Skyrocketing growth of non-traditional accommodation has surged across the globe and the movement can best be crystalized by taking a look at the AirBnB brand. Yes, as has happened in many other countries, Thailand’s government is now taking issue with the impact in its very own real estate backyard.
At the forefront of the growing debacle is the Thai Hotel Act that was last revised in 2004 that prohibits rental of accommodation for a period less than 30 days by all establishments that do not have a hotel license. According to The Phuket News the Land Department has issued a letter to 234 condominium projects housing more than 26,000 units that the consequences of short term or nightly rentals could result in either a fine or jail term.
I have been covering this issue for some time and a few months ago news came from Pranburi of a local action in that resort market. In the case of Phuket, going deeper one needs to not only track the growing angst of Thai hotel owners over competition for this non-regulated sector but also the government’s increasing focus on growing national tax revenue. This was amplified in the revisions to the Land and Building Tax which takes effect at the beginning of next year.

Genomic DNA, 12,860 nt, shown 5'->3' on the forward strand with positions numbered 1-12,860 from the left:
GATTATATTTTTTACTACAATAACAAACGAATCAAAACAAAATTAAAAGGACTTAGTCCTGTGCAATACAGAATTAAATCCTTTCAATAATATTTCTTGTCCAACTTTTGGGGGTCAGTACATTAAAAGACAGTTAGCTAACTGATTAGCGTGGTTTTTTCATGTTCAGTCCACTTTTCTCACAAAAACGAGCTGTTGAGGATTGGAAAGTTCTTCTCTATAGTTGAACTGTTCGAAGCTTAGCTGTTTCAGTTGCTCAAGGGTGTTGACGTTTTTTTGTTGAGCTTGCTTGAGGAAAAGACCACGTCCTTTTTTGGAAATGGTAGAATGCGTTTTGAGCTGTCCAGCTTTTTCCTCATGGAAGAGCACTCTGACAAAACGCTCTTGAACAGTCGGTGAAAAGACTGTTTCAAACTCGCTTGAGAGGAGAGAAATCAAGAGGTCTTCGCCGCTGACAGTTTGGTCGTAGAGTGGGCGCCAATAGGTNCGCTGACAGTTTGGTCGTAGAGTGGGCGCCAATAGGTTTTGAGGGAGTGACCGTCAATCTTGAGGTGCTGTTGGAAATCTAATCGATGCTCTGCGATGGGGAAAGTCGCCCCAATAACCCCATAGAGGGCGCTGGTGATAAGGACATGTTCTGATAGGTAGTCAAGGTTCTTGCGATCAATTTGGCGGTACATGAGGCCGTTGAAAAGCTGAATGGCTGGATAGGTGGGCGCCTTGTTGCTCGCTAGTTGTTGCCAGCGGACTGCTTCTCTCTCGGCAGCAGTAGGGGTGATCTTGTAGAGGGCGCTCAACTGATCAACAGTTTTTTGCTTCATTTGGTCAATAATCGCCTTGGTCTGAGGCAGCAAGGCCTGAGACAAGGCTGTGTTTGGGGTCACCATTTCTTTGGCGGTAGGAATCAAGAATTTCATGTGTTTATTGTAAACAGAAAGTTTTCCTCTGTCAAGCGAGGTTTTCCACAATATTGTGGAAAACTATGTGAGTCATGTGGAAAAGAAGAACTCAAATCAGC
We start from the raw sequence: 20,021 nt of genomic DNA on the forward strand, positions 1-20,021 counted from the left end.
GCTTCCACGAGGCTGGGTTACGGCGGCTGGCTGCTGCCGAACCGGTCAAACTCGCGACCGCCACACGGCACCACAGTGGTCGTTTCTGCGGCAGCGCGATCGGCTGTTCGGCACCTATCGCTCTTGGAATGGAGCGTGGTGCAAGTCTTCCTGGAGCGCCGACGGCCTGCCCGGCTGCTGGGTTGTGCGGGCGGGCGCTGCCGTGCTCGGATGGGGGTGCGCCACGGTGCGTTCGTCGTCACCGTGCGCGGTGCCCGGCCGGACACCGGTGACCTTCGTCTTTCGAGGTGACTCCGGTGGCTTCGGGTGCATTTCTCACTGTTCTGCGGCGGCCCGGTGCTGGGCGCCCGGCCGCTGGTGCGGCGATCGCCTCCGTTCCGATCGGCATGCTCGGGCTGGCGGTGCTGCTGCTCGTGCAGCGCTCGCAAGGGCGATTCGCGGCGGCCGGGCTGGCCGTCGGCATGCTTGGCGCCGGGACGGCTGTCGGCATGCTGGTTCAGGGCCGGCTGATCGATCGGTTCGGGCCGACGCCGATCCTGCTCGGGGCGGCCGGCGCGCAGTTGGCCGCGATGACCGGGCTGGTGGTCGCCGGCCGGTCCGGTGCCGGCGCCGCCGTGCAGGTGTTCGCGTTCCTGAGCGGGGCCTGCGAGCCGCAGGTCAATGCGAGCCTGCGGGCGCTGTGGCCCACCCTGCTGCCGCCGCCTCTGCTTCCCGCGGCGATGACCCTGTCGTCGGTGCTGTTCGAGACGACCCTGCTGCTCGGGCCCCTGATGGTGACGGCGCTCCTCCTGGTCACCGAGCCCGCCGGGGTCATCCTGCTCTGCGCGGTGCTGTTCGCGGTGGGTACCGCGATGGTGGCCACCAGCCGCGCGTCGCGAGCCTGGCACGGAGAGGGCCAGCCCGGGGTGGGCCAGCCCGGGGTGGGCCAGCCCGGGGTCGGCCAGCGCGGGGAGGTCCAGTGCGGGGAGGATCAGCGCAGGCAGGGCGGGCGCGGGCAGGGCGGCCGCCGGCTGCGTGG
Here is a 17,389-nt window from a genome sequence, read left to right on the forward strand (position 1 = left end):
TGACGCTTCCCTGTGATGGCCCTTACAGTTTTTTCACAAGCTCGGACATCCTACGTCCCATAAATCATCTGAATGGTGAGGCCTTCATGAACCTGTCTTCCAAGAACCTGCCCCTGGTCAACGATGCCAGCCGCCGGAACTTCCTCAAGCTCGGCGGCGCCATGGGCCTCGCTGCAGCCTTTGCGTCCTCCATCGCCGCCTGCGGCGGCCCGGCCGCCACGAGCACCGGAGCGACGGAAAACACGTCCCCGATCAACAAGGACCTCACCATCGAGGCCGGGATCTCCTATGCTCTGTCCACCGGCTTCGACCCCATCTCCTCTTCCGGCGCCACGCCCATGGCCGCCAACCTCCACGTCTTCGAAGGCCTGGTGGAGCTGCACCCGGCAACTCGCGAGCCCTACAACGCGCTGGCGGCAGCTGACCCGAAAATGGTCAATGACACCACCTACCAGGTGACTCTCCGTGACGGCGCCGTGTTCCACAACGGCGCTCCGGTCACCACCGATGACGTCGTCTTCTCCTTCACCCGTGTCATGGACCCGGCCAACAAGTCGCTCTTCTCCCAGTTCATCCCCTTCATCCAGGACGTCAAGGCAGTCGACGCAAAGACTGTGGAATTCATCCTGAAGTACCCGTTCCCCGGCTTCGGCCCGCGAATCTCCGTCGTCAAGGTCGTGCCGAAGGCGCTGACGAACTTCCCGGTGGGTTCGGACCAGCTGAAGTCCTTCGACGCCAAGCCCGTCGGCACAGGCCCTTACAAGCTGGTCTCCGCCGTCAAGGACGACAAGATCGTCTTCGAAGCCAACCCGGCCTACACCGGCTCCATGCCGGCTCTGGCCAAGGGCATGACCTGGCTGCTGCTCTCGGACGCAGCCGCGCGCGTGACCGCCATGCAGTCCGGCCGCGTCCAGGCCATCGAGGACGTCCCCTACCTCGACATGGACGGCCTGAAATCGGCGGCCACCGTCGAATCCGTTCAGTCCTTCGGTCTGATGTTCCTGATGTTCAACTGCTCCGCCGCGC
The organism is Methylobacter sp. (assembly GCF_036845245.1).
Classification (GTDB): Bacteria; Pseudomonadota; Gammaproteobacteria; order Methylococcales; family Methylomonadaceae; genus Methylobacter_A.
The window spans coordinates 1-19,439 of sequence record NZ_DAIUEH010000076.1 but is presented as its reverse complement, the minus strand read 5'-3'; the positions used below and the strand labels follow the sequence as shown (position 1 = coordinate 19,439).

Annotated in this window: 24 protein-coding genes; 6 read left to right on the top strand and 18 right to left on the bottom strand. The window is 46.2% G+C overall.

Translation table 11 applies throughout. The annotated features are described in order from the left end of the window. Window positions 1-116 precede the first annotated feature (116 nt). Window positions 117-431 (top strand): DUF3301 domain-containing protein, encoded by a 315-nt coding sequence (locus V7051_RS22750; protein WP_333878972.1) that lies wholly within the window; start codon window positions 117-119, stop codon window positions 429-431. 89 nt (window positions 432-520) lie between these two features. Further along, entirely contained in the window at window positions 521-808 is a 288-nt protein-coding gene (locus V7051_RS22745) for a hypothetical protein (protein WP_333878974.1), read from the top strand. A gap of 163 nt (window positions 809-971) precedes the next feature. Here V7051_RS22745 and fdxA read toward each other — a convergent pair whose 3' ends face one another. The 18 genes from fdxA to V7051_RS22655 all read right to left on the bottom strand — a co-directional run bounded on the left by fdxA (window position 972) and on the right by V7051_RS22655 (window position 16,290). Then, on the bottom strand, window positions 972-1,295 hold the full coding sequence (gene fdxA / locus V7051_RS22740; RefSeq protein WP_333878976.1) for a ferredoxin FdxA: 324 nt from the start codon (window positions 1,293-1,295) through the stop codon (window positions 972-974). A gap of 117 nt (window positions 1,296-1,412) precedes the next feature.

Turning back to the early 2000’s in the Kingdom the serviced apartment sector came under similar action after large-scale condemnation by the hotel sector over serviced apartments who were supposed to rent out units for periods of 30 days and longer, but in fact had evolved into de-facto hotels. Of course they were not paying accommodation tax, nor where the complying with the same regulatory standards as hotels. Eventually the government acted and the Hotel Act was amended.
In this case while the issue is fairly black and white is does highlight the need for revision to the Hotel Act to allow condominium projects and also resort villa development who wish to comply with a reasonable framework to come into the system. From a property perspective the current abuses by developers who induce investment buyers into guaranteed yield properties without obtaining the necessary licenses serves the Thai property sector a great disservice.